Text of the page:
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Air Force Secretary supports lifting military ban on trans service
From American Military Partner Association, Palm Center and ACLU press releases
2014-12-10


WASHINGTON — Today, the American Military Partner Association responded to the news that the Secretary of the Air Force, Deborah Lee James, supports lifting the U.S. military's current ban on service by transgender people. As reported by USA Today, Secretary James said, "From my point of view, anyone who is capable of accomplishing the job should be able to serve."

"What matters is the ability to get the job done and complete the mission, not someone's gender identity," said AMPA President, Ashley Broadway. "There is no valid reason for the outdated regulations preventing transgender people from serving openly and honestly to remain in place. The current policy not only impacts the estimated 15,500 transgender service members currently serving in silence, but their families as well. No military family should have to endure the hardships and damage this policy causes. The Defense Department should move quickly to update this and other outdated policies impacting LGBT military families."

The journey towards full LGBT equality in the Defense Department is far from complete. The Defense Department has not yet updated significantly outdated policies impacting LGBT service members and their families. In addition to the outdated regulations prohibiting open and honest service by transgender people, over three years after the repeal of "Don't Ask, Don't Tell", the Defense Department has still not added sexual orientation to its non-discrimination policy and equal opportunity program for service members.

Read more story below....

Earlier this month, the Palm Center release a report highlighting changes that had been made already at the Department level that could impact the ban on transgender service. According to the report, "On August 5, 2014, the Department of Defense ( DOD ) issued a new regulation that weakens the prohibition against transgender personnel in military service and requires reassessment of the policy, even though the ban remains in effect. 1 DOD Instruction ( DODI ) 1332.18, Disability Evaluation System ( DES ), eliminates a component of the regulatory architecture of the transgender ban, as DOD no longer requires the services ( Army, Air Force, Navy/Marines ) to separate or discharge transgender personnel. As a result of DOD's regulatory revision, service-level regulations are now out of compliance with DOD rules and must be revised."

For more information about the American Military Partner Association and LGBT military spouses and their families, please visit www.MilitaryPartners.org .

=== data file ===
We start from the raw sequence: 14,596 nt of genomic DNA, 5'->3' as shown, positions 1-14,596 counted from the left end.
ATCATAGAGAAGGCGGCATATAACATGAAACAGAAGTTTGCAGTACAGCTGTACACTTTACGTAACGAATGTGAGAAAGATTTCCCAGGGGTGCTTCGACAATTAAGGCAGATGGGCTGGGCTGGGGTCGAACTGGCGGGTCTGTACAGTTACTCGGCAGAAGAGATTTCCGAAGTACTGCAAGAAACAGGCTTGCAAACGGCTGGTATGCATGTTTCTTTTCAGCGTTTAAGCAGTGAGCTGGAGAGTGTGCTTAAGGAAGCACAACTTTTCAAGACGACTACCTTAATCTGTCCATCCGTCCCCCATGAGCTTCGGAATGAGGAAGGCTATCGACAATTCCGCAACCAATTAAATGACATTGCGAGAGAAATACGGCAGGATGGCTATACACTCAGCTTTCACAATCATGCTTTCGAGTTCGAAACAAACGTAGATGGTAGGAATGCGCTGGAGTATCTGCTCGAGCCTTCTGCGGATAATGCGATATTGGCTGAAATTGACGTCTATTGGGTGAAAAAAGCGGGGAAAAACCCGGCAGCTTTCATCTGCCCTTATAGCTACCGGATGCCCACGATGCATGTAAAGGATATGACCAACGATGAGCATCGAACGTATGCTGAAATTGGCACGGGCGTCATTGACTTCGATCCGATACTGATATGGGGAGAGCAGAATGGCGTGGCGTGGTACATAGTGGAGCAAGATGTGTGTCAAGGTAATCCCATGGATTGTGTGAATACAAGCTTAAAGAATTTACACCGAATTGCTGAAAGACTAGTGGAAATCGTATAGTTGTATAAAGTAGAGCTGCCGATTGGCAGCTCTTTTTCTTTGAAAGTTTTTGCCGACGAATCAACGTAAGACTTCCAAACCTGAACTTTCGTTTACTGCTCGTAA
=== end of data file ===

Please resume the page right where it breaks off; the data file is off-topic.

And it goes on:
The American Military Partner Association is the nation's largest organization for the partners, spouses, and families of America's LGBT service members and veterans. With over 35,000 members and supporters, AMPA is committed to education, advocacy, and support for our "modern military families."

Palm Center and ACLU statements on U.S. Air Force Secretary's support for lifting transgender ban

U.S. Air Force Secretary Deborah Lee James Voiced Support for Lifting Ban in USA Today Story

SAN FRANCISCO, CA — Earlier today, U.S. Air Force Secretary Deborah Lee James told USA Today the transgender ban currently in place in the U.S. Military should be lifted. James further stated, "From my point of view, anyone who is capable of accomplishing the job should be able to serve."

Palm Center director Aaron Belkin offered the following statement:

"I am encouraged by Air Force Secretary James's announcement today that the Pentagon's ban on military service by transgender personnel will be reviewed soon, and by her statement that, 'anyone who is capable of accomplishing the job should be able to serve.''"

"Scholarly research as well as the experiences of 18 foreign militaries that welcome the service of transgender personnel show that an inclusive policy will strengthen our military."

"Air Force Secretary James's comments today are a positive step, but President Obama is the Commander-in-Chief and is ultimately responsible for setting policy, and it is imperative for him to clarify his position as well."

Ian Thompson, ACLU Legislative Representative, issued the following statement:

"Today's comments from Air Force Secretary Deborah Lee James provide further proof that it is only a question of when, not if, the outdated, discriminatory ban on transgender troops will be lifted. Ending this senseless discrimination — as many of our closest allies have already done — is something that our military can do. What has been lacking to date is the will to do so. It is time for President Obama and the leadership of the Defense Department — both civilian and uniformed — to take the necessary steps to ensure that this ban will be lifted, so that all of those who are capable of accomplishing the job will have an opportunity to serve."

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